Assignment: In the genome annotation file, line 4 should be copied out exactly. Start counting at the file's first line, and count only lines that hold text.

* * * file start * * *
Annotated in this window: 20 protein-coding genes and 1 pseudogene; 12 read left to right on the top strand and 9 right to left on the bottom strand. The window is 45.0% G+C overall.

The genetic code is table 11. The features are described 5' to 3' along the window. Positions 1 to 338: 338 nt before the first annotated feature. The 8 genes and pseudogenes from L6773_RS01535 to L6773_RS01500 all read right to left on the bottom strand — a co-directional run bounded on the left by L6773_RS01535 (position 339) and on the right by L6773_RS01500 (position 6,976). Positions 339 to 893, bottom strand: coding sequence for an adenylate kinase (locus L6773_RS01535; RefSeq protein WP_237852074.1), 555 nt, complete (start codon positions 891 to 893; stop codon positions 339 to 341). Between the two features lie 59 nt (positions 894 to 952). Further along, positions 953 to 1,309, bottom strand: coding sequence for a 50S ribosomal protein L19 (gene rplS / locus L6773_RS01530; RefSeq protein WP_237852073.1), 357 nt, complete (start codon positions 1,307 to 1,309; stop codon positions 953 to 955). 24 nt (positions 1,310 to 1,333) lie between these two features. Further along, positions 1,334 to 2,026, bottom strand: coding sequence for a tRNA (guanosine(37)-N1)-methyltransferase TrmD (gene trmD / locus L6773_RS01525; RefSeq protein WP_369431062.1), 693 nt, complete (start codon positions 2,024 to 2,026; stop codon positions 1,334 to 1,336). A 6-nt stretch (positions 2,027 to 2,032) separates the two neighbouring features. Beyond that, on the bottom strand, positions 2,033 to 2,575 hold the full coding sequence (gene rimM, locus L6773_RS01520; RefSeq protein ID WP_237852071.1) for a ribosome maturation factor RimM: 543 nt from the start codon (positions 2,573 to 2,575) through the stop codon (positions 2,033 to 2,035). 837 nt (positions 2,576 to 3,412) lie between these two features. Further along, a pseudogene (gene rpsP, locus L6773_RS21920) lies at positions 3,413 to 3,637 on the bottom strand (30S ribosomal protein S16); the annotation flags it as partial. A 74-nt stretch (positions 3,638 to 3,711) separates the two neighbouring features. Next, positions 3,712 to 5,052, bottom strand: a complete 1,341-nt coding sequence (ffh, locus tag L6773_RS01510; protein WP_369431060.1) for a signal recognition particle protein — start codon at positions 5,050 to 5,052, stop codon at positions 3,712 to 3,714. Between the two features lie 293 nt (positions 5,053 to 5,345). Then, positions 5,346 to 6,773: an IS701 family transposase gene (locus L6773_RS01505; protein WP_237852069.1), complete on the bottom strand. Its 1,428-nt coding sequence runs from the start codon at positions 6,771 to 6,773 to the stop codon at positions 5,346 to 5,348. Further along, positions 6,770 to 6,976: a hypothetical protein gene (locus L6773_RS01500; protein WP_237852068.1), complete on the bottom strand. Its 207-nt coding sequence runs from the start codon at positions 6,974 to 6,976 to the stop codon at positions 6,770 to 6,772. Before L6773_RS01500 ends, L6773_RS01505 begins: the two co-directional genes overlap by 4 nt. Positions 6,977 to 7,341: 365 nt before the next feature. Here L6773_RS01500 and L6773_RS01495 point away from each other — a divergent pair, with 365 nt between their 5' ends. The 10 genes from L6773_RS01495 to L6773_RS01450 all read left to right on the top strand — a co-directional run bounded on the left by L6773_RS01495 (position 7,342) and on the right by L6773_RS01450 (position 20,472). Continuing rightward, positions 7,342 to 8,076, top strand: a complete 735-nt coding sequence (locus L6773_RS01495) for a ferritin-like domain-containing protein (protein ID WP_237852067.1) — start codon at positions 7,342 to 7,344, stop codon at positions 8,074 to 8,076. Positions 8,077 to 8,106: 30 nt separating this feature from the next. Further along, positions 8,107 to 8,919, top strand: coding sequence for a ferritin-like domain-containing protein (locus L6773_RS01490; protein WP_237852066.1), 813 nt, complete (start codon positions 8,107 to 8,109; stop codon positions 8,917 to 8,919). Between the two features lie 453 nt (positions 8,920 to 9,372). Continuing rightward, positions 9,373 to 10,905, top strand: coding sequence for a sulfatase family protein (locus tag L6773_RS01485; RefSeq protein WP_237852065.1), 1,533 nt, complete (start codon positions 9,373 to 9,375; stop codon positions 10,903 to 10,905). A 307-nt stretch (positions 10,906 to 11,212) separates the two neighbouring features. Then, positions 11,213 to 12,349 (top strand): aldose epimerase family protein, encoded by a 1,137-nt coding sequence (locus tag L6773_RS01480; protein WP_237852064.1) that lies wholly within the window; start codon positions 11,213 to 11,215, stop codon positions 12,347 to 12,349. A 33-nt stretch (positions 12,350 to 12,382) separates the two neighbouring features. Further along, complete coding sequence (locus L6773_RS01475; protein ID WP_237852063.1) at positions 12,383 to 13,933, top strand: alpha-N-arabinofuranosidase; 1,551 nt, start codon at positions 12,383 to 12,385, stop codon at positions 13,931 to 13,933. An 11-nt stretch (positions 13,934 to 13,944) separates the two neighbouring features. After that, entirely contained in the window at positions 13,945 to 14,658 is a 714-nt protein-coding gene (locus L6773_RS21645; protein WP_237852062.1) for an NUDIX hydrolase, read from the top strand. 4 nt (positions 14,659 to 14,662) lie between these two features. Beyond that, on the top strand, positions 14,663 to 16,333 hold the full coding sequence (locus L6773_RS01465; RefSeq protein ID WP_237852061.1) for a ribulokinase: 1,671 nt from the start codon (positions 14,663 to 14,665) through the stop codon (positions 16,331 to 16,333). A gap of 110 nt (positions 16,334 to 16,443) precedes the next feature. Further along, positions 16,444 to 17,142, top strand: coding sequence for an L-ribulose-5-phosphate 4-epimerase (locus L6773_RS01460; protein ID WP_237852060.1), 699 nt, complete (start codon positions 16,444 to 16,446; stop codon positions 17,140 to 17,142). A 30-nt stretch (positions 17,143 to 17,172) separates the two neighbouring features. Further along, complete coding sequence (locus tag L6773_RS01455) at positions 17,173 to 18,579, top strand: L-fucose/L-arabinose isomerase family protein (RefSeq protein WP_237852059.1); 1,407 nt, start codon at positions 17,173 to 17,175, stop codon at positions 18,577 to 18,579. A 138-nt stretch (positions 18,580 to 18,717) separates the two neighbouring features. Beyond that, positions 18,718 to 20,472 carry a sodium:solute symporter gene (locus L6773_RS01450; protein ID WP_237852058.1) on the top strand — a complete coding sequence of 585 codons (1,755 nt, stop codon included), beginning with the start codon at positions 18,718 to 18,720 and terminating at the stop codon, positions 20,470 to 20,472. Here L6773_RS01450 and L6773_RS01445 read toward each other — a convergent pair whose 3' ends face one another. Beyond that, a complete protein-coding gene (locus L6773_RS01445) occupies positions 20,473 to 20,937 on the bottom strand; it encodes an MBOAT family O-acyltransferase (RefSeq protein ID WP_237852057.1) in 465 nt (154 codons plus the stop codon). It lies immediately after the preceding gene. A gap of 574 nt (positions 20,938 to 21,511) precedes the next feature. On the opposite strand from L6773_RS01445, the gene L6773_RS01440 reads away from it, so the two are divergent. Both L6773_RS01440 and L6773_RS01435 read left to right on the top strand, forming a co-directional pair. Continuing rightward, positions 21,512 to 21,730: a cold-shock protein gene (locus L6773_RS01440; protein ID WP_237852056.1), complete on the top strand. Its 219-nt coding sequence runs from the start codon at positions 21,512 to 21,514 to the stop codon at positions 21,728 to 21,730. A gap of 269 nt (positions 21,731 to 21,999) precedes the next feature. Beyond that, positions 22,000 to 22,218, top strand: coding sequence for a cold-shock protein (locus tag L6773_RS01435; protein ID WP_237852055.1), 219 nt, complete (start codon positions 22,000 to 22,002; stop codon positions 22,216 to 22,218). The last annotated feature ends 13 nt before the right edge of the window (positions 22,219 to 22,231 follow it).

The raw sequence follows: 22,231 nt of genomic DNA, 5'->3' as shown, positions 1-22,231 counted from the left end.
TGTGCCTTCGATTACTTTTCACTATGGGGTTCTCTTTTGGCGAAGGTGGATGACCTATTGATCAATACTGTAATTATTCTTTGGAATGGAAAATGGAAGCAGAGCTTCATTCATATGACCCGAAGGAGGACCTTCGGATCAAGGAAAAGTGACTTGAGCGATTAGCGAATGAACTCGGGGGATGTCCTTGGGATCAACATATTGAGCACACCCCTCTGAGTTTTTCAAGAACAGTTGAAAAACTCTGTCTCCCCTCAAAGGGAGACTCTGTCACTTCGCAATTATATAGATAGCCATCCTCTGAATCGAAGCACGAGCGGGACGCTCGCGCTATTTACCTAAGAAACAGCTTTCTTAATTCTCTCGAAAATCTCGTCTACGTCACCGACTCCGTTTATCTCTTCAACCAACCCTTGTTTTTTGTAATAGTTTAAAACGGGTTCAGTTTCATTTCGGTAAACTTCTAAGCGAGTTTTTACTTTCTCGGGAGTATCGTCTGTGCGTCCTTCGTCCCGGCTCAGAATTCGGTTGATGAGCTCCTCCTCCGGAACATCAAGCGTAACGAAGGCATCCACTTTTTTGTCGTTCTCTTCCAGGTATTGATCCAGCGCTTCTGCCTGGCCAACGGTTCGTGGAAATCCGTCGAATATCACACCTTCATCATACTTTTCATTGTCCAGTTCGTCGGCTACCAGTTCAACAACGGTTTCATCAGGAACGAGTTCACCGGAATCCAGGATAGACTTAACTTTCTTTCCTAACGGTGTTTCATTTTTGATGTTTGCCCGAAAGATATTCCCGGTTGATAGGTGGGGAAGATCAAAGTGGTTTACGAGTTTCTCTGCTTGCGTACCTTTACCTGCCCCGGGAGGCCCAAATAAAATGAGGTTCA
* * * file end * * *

TGTGCCTTCGATTACTTTTCACTATGGGGTTCTCTTTTGGCGAAGGTGGATGACCTATTGATCAATACTGTAATTATTCTTTGGAATGGAAAATGGAAGCAGAGCTTCATTCATATGACCCGAAGGAGGACCTTCGGATCAAGGAAAAGTGACTTGAGCGATTAGCGAATGAACTCGGGGGATGTCCTTGGGATCAACATATTGAGCACACCCCTCTGAGTTTTTCAAGAACAGTTGAAAAACTCTGTCTCCCCTCAAAGGGAGACTCTGTCACTTCGCAATTATATAGATAGCCATCCTCTGAATCGAAGCACGAGCGGGACGCTCGCGCTATTTACCTAAGAAACAGCTTTCTTAATTCTCTCGAAAATCTCGTCTACGTCACCGACTCCGTTTATCTCTTCAACCAACCCTTGTTTTTTGTAATAGTTTAAAACGGGTTCAGTTTCATTTCGGTAAACTTCTAAGCGAGTTTTTACTTTCTCGGGAGTATCGTCTGTGCGTCCTTCGTCCCGGCTCAGAATTCGGTTGATGAGCTCCTCCTCCGGAACATCAAGCGTAACGAAGGCATCCACTTTTTTGTCGTTCTCTTCCAGGTATTGATCCAGCGCTTCTGCCTGGCCAACGGTTCGTGGAAATCCGTCGAATATCACACCTTCATCATACTTTTCATTGTCCAGTTCGTCGGCTACCAGTTCAACAACGGTTTCATCAGGAACGAGTTCACCGGAATCCAGGATAGACTTAACTTTCTTTCCTAACGGTGTTTCATTTTTGATGTTTGCCCGAAAGATATTCCCGGTTGATAGGTGGGGAAGATCAAAGTGGTTTACGAGTTTCTCTGCTTGCGTACCTTTACCTGCCCCGGGAGGCCCAAATAAAATGAGGTTCA